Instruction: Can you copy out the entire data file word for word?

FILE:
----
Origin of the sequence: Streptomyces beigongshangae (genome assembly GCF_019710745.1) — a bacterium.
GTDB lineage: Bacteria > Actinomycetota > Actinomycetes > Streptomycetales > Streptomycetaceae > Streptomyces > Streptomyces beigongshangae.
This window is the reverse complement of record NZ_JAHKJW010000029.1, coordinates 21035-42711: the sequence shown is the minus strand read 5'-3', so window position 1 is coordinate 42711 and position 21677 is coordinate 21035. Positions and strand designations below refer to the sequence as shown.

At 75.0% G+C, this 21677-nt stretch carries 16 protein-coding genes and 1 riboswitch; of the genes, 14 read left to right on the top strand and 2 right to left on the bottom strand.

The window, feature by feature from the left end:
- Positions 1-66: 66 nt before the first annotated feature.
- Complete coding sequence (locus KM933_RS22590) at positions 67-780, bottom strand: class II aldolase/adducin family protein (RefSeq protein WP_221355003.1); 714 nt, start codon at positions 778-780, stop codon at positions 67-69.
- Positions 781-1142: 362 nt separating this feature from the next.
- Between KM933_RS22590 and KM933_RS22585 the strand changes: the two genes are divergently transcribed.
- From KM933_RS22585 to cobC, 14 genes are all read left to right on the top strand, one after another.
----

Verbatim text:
Origin of the sequence: Streptomyces beigongshangae (genome assembly GCF_019710745.1) — a bacterium.
GTDB lineage: Bacteria > Actinomycetota > Actinomycetes > Streptomycetales > Streptomycetaceae > Streptomyces > Streptomyces beigongshangae.
This window is the reverse complement of record NZ_JAHKJW010000029.1, coordinates 21035-42711: the sequence shown is the minus strand read 5'-3', so window position 1 is coordinate 42711 and position 21677 is coordinate 21035. Positions and strand designations below refer to the sequence as shown.

At 75.0% G+C, this 21677-nt stretch carries 16 protein-coding genes and 1 riboswitch; of the genes, 14 read left to right on the top strand and 2 right to left on the bottom strand.

The window, feature by feature from the left end:
- Positions 1-66: 66 nt before the first annotated feature.
- Complete coding sequence (locus KM933_RS22590) at positions 67-780, bottom strand: class II aldolase/adducin family protein (RefSeq protein WP_221355003.1); 714 nt, start codon at positions 778-780, stop codon at positions 67-69.
- Positions 781-1142: 362 nt separating this feature from the next.
- Between KM933_RS22590 and KM933_RS22585 the strand changes: the two genes are divergently transcribed.
- From KM933_RS22585 to cobC, 14 genes are all read left to right on the top strand, one after another.